Is DeepMind's Gato the world's first AGI?

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Artificial general intelligence (AGI) is back in the news thanks to the recent introduction of Gato from DeepMind. As much as anything, AGI invokes images of the Skynet (of Terminator lore) that was originally designed as threat analysis software for the military, but it quickly came to see humanity as the enemy. While fictional, this should give us pause, especially as militaries around the world are pursuing AI-based weapons. However, Gato does not appear to raise any of these concerns. The deep learning transformer model is described as a "generalist agent" and purports to perform 604 distinct and mostly mundane tasks with varying modalities, observations and action specifications.


The Long, Uncertain Road to Artificial General Intelligence

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Last month, DeepMind, a subsidiary of technology giant Alphabet, set Silicon Valley abuzz when it announced Gato, perhaps the most versatile artificial intelligence model in existence. Billed as a "generalist agent," Gato can perform over 600 different tasks. It can drive a robot, caption images, identify objects in pictures, and more. It is probably the most advanced AI system on the planet that isn't dedicated to a singular function. And, to some computing experts, it is evidence that the industry is on the verge of reaching a long-awaited, much-hyped milestone: Artificial General Intelligence.


Dr. Tristan Behrens on LinkedIn: What if I would tell you that Language Models and Multi-Agent Reinforcement

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What if I would tell you that Language Models and Multi-Agent Reinforcement learning are now engaged and will get married soon? First and foremost, kudos to Andrés Fernández Rodríguez who sent me the inspiring paper "Multi-Agent Reinforcement Learning is a Sequence Modeling Problem". The idea of the paper is fantastic. In its essence, it is about mapping the problem of agent control to token translation. The authors use an encoder-decoder model like the original "Attention is all you need" paper.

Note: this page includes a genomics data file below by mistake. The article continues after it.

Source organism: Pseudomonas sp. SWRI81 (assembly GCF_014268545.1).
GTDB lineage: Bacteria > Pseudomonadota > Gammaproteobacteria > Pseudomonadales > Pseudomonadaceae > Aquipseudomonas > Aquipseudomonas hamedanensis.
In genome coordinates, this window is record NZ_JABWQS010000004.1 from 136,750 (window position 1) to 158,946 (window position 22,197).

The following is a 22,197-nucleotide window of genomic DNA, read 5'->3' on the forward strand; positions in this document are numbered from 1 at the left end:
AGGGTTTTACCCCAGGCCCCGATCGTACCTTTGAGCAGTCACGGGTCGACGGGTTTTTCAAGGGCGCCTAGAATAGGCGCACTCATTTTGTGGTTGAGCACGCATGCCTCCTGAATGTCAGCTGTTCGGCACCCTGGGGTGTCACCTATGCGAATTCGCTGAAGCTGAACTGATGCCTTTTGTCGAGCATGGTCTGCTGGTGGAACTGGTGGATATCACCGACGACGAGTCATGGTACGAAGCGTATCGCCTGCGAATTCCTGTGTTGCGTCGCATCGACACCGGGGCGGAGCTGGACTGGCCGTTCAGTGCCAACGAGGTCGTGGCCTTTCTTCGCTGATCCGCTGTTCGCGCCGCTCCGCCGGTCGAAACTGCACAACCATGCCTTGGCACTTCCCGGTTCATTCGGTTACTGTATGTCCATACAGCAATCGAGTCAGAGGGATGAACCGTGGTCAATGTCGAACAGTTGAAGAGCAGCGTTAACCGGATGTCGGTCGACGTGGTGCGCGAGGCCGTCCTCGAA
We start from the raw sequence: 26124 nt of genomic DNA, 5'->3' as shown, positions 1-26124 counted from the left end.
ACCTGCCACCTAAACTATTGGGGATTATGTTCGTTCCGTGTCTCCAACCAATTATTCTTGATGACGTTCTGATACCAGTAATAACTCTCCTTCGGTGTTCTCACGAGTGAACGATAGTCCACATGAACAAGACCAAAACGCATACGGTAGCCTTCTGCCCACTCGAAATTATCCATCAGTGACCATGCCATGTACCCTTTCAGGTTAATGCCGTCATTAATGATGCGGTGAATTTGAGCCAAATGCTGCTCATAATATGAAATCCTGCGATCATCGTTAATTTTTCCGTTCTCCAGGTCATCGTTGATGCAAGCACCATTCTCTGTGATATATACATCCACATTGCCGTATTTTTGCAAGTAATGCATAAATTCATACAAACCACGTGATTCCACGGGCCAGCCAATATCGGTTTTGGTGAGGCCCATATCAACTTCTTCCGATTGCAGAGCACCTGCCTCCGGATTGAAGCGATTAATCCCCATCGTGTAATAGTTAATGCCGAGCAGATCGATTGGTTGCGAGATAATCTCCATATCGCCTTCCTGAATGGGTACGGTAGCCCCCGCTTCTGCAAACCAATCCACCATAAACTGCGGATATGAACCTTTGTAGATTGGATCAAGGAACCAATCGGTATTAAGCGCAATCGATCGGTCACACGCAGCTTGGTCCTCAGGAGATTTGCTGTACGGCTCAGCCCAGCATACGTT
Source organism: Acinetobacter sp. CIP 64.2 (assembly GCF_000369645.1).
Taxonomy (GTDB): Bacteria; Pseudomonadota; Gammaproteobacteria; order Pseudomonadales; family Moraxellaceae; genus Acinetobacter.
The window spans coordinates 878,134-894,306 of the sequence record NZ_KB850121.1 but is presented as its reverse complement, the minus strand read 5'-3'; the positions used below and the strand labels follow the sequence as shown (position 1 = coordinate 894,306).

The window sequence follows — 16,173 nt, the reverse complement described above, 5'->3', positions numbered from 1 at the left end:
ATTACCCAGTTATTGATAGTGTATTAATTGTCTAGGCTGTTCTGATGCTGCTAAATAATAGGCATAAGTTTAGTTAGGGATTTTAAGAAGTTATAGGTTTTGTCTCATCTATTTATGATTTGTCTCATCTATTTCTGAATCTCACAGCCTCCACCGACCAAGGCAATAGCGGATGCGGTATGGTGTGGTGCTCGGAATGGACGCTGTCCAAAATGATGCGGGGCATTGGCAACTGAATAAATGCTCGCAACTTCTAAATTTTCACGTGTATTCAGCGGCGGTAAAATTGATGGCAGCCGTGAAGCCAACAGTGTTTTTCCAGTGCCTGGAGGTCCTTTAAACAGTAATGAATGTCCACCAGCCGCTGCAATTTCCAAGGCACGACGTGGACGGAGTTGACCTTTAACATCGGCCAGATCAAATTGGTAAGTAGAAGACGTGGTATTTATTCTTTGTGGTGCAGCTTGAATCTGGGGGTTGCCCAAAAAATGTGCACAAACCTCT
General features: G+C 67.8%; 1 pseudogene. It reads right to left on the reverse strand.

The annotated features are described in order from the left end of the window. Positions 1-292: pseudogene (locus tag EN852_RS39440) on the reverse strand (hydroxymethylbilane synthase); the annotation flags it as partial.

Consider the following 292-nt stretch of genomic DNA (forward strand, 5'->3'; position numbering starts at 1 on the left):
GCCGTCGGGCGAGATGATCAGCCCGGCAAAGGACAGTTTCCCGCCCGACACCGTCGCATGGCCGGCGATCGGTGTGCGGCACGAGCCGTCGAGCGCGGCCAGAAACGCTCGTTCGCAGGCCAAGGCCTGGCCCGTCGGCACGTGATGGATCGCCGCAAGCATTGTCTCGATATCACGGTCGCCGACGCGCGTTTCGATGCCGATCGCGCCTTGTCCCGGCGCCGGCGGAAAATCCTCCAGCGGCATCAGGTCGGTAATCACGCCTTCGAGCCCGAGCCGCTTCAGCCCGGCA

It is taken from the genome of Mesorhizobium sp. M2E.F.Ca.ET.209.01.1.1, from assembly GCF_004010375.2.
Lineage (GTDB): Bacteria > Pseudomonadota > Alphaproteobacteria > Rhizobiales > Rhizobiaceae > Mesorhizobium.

Resisting the urge to be impressed, knowing what to talk about when we talk about AI

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The barrage of new AI models released by the likes of DeepMind, Google, Meta and OpenAI is intensifying. Each of them is different in some way, each of them renewing the conversation about their achievements, applications, and implications. Imagen, like DALLE-2, Gato, GPT-3 and other AI models before them are all impressive, but maybe not for the reasons you think. Here's a brief account of where we are in the AI race, and what we have learned so far. At this pace, it's getting harder to even keep track of releases, let alone analyze them. Let's start this timeline of sorts with GPT-3.


DeepMind researcher claims new AI could lead to AGI, says 'game is over'

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According to Doctor Nando de Freitas, a lead researcher at Google's DeepMind, humanity is apparently on the verge of solving artificial general intelligence (AGI) within our lifetimes. In response to an opinion piece penned by yours truly, the scientist posted a thread on Twitter that began with what's perhaps the boldest statement we've seen from anyone at DeepMind concerning its current progress toward AGI: It's about making these models bigger, safer, compute efficient, faster at sampling, smarter memory, more modalities, INNOVATIVE DATA, on/offline, … 1/N https://t.co/UJxSLZGc71 It's about making these models bigger, safer, compute efficient, faster at sampling, smarter memory, more modalities, INNOVATIVE DATA, on/offline, … 1/N Solving these scaling challenges is what will deliver AGI. Research focused on these problems, eg S4 for greater memory, is needed. Rich Sutton is right too, but the AI lesson ain't bitter but rather sweet.